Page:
Dates are among the sweetest fruits in the world; they grow on large trees known as date palms and are native to the Middle East where they have been enjoyed for thousands of years. These chewy, sweet fruits are available in several varieties and are sold both fresh and dried. Dates can be eaten out of hand or used as a topping for sweet and savory dishes; they can also be incorporated into salads and pureed into sauces.
What Are Dates?
The word "date" comes from the Greek word daktulos, which means "fingers," possibly named as such for the fruit's shape. Dates come in many varieties, but only a few are available in the United States. Most dates are allowed to hang on the trees to "cure" and dry a bit before being harvested so they will last longer once picked; they will still be quite soft but have a bit more of a toothsome quality to them. These are the "fresh dates" available at some supermarkets, specialty grocery stores, and farmers markets. Fresh dates have a high sugar content, which intensifies as the fruit is dried; thus, fresh dates differ in both taste and texture from the sugared, desiccated, chopped ones sold in boxes in the baking aisle of the grocery store.
How to Cook With Dates
Fresh dates are delicious eaten just as they are, with a cup of coffee or mug of tea alongside to cut the sweetness. That said, there are many other ways to enjoy them, from savory appetizers to sweet desserts. Before any type of preparation, though, you first need to remove the pits; simply slice the date lengthwise and the pit will easily pop out.
Fresh dates can be sliced in half and placed on top of toast that has been spread with honeyed ricotta cheese, or the fruit can be chopped up and sprinkled over ice cream. You can also serve them pitted and stuffed with blue cheese as a simple appetizer, or as part of a tagine, the Moroccan slow-cooked stew. Or, of course, dates play a big role in baked goods, adding sweetness and texture to cakes, breads, and cookies.
Dried dates can also be eaten as is as a snack, or you can chop and toss into salads or sprinkle on top of hot oatmeal. You can also blend them into a smoothie—they just need to be soaked in hot water for 10 minutes to reconstitute first.
What Do They Taste Like?
If you've never had a freshly harvested date, they are worth seeking out for their insanely sweet, caramel-like taste and—this is where they differ most from dried dates—their soft, downright luscious texture. Because the sugar becomes more concentrated as the fruit dries, dried dates are much sweeter than fresh, and have a tougher, chewier texture.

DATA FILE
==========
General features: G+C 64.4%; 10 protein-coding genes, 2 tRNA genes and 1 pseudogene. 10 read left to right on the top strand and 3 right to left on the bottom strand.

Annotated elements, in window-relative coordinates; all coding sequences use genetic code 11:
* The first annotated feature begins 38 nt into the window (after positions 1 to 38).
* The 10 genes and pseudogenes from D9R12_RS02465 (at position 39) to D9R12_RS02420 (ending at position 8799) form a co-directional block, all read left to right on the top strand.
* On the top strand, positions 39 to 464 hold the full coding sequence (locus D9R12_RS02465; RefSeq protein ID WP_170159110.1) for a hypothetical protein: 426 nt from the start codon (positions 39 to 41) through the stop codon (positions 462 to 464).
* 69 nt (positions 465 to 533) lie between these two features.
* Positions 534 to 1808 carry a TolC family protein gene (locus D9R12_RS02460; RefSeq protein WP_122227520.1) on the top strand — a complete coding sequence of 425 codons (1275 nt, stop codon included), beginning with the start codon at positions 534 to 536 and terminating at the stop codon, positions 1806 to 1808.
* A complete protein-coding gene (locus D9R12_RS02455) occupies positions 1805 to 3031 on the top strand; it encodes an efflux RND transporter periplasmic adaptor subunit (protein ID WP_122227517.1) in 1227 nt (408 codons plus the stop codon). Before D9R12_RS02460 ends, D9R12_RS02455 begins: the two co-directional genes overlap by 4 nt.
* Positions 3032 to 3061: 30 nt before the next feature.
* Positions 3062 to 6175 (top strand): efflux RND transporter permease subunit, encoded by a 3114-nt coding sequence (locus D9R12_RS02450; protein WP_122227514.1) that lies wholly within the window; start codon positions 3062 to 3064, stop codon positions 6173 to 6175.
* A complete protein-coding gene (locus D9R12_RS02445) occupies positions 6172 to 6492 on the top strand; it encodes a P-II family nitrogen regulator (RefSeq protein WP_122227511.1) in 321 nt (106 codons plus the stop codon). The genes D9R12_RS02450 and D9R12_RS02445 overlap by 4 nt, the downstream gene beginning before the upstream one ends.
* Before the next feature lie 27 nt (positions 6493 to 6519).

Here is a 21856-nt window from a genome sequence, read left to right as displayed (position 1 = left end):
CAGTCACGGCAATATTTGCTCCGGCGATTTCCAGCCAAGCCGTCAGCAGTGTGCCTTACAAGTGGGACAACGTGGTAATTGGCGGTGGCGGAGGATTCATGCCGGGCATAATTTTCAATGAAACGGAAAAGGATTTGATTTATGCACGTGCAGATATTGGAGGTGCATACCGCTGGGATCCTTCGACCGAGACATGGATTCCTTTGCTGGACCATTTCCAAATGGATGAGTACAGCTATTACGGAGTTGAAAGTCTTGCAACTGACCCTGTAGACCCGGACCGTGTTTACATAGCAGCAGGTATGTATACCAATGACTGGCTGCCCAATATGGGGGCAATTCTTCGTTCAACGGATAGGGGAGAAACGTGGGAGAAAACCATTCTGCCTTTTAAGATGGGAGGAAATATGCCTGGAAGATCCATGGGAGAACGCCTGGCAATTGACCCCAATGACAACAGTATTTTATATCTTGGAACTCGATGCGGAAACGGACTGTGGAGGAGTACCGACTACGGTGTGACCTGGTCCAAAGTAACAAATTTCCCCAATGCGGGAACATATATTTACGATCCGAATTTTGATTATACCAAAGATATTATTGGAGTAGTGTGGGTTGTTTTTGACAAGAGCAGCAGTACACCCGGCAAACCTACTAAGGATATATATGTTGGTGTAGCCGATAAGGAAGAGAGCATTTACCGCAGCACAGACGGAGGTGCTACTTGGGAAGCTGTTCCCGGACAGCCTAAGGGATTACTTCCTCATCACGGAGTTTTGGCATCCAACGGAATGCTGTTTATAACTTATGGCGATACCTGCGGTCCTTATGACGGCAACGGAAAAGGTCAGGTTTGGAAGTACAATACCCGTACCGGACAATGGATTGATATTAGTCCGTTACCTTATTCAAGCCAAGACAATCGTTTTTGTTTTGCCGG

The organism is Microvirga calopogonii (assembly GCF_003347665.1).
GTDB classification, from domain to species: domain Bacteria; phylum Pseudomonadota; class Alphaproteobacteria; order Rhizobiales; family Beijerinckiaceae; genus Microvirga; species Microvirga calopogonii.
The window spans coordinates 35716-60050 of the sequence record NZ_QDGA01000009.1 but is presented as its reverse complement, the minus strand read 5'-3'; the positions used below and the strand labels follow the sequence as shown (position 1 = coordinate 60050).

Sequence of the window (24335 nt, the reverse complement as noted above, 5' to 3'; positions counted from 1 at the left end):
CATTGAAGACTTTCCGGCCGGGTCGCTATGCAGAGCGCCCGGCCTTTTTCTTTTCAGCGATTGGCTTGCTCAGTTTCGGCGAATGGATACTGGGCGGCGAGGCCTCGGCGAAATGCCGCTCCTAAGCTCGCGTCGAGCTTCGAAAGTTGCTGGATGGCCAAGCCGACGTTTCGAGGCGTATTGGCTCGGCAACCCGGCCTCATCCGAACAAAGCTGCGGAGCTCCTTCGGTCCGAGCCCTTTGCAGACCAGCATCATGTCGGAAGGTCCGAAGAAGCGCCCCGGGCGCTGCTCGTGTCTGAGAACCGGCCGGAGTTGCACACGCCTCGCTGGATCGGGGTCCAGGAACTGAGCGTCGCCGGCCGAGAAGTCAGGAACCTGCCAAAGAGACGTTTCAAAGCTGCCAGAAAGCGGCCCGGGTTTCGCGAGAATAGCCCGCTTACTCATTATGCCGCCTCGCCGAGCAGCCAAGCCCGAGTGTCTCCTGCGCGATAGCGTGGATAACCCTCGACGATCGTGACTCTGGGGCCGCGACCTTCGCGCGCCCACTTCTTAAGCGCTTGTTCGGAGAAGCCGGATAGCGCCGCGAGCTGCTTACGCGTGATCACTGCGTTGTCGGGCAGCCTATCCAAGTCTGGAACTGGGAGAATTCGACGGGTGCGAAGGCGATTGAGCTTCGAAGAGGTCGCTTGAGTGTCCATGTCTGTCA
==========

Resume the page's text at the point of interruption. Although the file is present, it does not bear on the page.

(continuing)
You may be surprised to find a wide range of recipes featuring dates, both fresh and dried. When we think of dates we may initially go to baked goods, but interesting hors d'oeuvre, such as devils on horseback (dates stuffed with cheese and wrapped in bacon) and Moroccan specialties like a chicken tagine with dates and honey are also wonderful ways to enjoy this fruit. Of course, dessert recipes abound utilizing the date's natural sweetness. If you are looking for an alternative to sugar, you can actually turn the dates into a "sugar" by simply roasting and then pulverizing them.
Where to Buy Fresh Dates
There are endless varieties of dates grown in the Middle East, North Africa, and South Asia. In the U.S., however, the most commonly available dates are Deglet Noor dates, which are semi-soft, slender, and a bit chewy, and Medjool dates, which are plump and tender.
Since palm trees grow best in the desert, the U.S. crop of dates is grown in the deserts of California and Arizona. The harvest then takes place between September and March, making this a fall and winter fruit. Farmers markets in Southern California and Arizona may have fresh dates in season; they are also available mail order from some growers and may be found at specialty stores and, often, Middle Eastern markets. Depending on where you live, you might be able to find fresh dates prepackaged or in bulk at your local supermarket.
Fresh dates can be wrinkled, but they shouldn't feel hard; look for fresh dates that are plump and have a slight glossiness to their skin. Avoid dates that have crystallized sugar on their skins (a little whiteness is okay, but not actual crystals), since that means they are not quite as fresh as you might like.
Dried dates are sold year-round in boxes or packages and often found in the baking aisle.
Dates will last up to one month when stored in an airtight container at room temperature. However, their taste will diminish over time, so for optimal flavor, it is best to eat the dates within a week. For longer storage, or to maintain their freshness, store the dates in the refrigerator packed in a glass or plastic container or zip-top bag. If you have a large quantity or would like to keep the dates for an extended period of time, freezing is the way to go. Portion out into small containers before freezing; the dates thaw beautifully and retain their sweetness.
As they sit, the dates will continue to dry out and their sugars will slowly come to the surface, creating white spots that are sugar, not mold. If they do not smell good or show signs of decay, the dates have expired.
Nutrition and Benefits
Although dates are super sweet it doesn't mean that they're bad for you—on the contrary. Dates are high in several nutrients including potassium, which helps build muscle and proteins in the body and is beneficial to your heart health. This fruit also contains more polyphenols—antioxidants that protect the body from inflammation—than most other fruits and vegetables. They are also high in fiber (¼ cup of dates provides 12 percent of the daily requirement) which aids in relieving constipation and managing weight as it makes you feel fuller longer. Dates are also an excellent replacement or addition in baked goods to cut down on refined sugars.